This advertisement is from 1919. Although it’s old, you can see that recent copywriters even follow this proven advertising formula. Here’s the ad (there’s a larger version further down this article):
I’m going to break the ad down — showing its formula to writing great ad copy.
First, you need to understand why I believe this pioneering ad is a model to follow:
- John Caples, in my personal view provides the best copywriting tips, mentions this ad first in his “15 Famous Ads” section in Tested Advertising Methods.
- Results were tracked — it’s a direct response campaign. Results were tracked so well in magazines, such as Popular Science, they knew where the ad should be placed to get the best results.
- Near perfect layout for eye path is used that has been proven for decades after: Image (top) + Headline (under image) + ad copy (under headline). Copywriters, David Ogilvy and Dr. Drew Eric Whitman, recommend this layout as well.
- Uses great audience appeal (according to The 100 Greatest Advertisements): “…man’s desire to get ahead, to earn more money, to be admired, to get the gal, and to keep in the running, is as changeless as the orbit of the earth.”
In my experience, these are the very fundamentals all reason-why ads should have in their body copy:
- Teasers – ability to arouse curiosity and keep consumer reading. Qualifiers work too.
- Benefits – emphasis on why it’s needed or will help.
- Credibility – demonstration, social proof, facts, etc.
- The Push – hard-selling copy that pushes the offer. Often times makes use of scarcity, reassures possible anxiety or friction points, and tells how to act.
Here’s the quick break down of the ad (look at the legend below):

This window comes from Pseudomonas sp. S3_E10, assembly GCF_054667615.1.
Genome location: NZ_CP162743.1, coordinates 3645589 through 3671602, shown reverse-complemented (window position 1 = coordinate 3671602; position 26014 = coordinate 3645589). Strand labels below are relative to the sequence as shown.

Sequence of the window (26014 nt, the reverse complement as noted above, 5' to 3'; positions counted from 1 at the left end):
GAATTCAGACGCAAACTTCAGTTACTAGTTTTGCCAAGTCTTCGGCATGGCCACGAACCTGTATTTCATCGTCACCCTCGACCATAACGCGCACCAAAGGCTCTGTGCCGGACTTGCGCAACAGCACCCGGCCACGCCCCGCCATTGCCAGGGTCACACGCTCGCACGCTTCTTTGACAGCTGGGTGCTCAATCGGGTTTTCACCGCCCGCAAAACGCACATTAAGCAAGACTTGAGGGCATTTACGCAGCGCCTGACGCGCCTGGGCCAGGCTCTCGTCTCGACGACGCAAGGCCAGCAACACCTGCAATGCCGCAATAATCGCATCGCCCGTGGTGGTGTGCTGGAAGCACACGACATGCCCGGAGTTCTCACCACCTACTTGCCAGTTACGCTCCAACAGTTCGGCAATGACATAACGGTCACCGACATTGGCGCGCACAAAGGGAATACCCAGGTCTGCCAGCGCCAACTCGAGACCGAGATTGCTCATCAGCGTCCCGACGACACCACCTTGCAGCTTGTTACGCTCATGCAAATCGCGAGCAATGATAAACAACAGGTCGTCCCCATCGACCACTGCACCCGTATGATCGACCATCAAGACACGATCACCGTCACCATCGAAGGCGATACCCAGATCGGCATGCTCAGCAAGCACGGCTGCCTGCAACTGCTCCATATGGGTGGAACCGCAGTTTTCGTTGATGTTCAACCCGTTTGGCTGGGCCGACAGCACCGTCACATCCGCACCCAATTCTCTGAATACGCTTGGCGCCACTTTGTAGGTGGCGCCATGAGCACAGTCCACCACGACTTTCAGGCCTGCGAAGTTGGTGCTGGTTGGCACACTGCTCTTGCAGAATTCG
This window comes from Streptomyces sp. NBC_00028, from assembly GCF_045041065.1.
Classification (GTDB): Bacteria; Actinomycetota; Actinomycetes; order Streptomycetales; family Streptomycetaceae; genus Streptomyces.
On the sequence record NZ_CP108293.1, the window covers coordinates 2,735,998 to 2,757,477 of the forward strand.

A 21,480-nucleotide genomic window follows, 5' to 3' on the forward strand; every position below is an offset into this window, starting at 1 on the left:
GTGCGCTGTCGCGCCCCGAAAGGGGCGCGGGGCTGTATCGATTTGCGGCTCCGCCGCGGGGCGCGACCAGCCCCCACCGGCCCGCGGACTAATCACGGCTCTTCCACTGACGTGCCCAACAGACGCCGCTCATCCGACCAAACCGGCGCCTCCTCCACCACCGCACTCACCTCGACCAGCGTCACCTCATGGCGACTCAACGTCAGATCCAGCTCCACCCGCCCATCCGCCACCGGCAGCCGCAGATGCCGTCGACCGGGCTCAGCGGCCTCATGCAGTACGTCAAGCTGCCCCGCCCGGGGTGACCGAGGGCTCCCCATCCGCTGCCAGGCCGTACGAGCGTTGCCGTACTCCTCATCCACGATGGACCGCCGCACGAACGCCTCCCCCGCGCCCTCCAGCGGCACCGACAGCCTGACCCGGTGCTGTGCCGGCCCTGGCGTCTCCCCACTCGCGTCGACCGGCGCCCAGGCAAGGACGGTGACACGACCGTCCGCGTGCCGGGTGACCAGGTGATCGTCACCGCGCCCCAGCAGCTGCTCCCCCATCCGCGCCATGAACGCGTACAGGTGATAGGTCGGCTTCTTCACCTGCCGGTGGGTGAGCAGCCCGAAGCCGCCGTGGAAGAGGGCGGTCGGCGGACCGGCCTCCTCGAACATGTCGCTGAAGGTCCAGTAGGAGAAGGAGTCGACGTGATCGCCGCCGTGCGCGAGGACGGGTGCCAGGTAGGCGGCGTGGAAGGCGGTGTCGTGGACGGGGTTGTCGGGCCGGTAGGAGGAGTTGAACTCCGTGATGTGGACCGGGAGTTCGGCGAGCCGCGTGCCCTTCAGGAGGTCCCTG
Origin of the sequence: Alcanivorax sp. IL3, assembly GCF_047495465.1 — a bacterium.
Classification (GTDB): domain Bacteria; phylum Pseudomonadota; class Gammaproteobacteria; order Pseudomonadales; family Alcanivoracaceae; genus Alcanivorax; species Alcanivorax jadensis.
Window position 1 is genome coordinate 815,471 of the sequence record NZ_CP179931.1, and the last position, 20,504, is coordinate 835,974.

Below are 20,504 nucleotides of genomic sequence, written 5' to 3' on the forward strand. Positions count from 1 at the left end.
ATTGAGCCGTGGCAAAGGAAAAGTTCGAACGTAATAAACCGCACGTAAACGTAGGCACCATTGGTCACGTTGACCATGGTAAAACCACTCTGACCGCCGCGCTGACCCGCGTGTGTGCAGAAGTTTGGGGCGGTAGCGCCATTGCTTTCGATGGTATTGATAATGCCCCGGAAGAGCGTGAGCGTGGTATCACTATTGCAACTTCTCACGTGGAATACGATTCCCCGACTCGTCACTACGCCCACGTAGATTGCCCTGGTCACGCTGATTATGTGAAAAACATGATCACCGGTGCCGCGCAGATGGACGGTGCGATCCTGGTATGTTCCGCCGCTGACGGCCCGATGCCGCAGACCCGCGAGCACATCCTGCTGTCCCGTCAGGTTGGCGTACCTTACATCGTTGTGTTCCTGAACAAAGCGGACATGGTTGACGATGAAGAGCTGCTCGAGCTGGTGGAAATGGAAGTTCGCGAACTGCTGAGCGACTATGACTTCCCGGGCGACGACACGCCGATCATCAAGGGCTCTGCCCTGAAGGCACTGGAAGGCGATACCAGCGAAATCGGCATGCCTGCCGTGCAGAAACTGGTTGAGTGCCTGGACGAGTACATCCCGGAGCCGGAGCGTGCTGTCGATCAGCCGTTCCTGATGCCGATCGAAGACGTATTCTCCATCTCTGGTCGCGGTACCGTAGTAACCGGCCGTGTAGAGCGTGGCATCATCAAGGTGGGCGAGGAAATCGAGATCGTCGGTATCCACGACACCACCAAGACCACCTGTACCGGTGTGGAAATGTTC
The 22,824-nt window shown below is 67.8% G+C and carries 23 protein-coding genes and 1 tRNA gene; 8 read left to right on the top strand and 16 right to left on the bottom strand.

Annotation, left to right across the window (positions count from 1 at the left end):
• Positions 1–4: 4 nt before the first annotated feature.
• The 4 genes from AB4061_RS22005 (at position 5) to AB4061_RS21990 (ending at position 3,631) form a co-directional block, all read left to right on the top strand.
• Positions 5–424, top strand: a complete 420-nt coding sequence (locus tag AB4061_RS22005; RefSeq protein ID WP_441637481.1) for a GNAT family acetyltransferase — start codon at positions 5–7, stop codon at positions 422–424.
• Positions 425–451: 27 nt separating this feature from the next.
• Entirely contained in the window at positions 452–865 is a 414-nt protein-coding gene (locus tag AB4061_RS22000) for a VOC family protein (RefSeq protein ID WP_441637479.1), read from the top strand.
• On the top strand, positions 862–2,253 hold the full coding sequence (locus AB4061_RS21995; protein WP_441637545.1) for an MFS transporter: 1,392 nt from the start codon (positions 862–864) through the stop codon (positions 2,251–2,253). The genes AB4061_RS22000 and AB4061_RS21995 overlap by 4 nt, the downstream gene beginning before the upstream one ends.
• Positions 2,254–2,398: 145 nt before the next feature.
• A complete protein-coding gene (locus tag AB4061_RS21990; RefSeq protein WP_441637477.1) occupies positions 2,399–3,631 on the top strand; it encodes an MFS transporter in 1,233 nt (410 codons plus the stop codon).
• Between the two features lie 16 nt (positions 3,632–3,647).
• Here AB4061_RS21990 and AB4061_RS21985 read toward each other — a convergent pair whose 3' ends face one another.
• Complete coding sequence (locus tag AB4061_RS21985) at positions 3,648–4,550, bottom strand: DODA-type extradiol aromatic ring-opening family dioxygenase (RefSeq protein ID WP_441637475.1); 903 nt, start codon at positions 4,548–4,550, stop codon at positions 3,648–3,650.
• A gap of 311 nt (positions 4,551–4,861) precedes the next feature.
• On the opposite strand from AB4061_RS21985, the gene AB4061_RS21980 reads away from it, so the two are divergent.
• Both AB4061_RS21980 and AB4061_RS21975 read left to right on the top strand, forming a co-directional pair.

Although there is overlap of the four ad copy elements, at first look, you might think there’s hardly any strong teasers. After the headline, that teaser has the most important job — to get you to start reading the rest of the advertisement.
Another part to notice is how the first set of benefits are essentially specific luxury benefits — things that aren’t needed. The next paragraph uses fear to tell you why you must read this. Those are need-based benefits.
Lastly, notice that after the value is shown, then it’s time to show social proof — and the push to close the lead.
In summary, this is a fantastic example of how to order the use of teasers, benefits, credibility, and push for the lead/sale.
Further reading: Are You Forgetting This Most Important Step in Writing a Headline?
Although it would take a lot of work, I would love to do this type of analysis for a dozen different direct response ads. Then I would get an average copywriting formula to use. Because headlines are the most important element of an ad, perhaps my next post will be on the formulas used in headlines. Click RSS or Email to get updated instantly when it gets published.